Navigating and advocating within the K-12 system, first and foremost, requires knowledge of the system. It requires knowledge of the laws that govern the system children are being served by, the ways in which different labels come with different likely trajectories for students both inside and outside of the K-12 system, the people to get involved in any given situation, and the ways in which to communicate to increase the likelihood of a favorable outcome for their child. For example, going back to the notion of over-representation, not only in special education but in certain labels that will more likely lead to segregation, the knowledge of this phenomena and how to push back, may fall under the category of cultural capital.

    Another potential barrier that impacts the ability of families to collaborate is the time commitment for their jobs. Students served under the IDEA all have an Individualized Education Plan (IEP) which requires family involvement. However, IEP meetings are often held either during the school day or right before or after school. It is a privilege to have a job and/or life structure that is either flexible enough to work around any meeting time or that offers enough time-off to be able to take some for the numerous meetings families are invited to or required to attend for their children. Families who don’t have this flexibility or ability are then either left out of important decision-making or are forced to make difficult decisions that may impact their ability to keep up with the commitments that allow them to support their family.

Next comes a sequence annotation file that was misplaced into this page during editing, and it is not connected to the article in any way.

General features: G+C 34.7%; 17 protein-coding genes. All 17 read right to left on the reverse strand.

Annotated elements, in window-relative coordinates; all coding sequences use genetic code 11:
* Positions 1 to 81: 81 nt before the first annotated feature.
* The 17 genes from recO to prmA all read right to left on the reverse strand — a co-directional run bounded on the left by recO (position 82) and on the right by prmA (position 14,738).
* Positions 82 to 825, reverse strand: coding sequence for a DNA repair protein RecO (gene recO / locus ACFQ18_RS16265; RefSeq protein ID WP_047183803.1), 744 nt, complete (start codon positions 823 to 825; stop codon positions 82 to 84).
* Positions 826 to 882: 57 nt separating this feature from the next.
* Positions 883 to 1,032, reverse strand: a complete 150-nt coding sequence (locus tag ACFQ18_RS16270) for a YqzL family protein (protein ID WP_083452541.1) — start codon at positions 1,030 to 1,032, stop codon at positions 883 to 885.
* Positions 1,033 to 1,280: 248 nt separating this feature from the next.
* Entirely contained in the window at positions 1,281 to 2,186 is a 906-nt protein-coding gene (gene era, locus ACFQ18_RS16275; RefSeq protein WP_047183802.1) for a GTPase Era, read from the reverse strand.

Biased Assessments

    Assessments are often used to categorize, label, and place students in terms of special education. Dudley-Marling and Gurn (2010) explain that one of the most powerful tools of modern society is the concept of normality and go on to describe the Bell curve or normal curve as something that has been used to legitimize it. “In the context of schooling, the ideology of the normal curve affects school placement, grading, college admission, educational policy and research, and the everyday language of teachers.” (Dudley-Marling & Gurn, 2010, p. 2) They go on to explain that measuring students up against this concept of normality impacts many facets of education for individual students (2010).

    The ideology of the normal curve does harm to individuals with disabilities and their families. But it isn’t just individuals who are at risk of being marginalized and pathologized by the concept of “normal.” Normal curve thinking has been used to rationalize the marginalization of whole groups of people, perpetuating historic injustices. (Dudley-Marling & Gurn, 2010, pp. 5-6)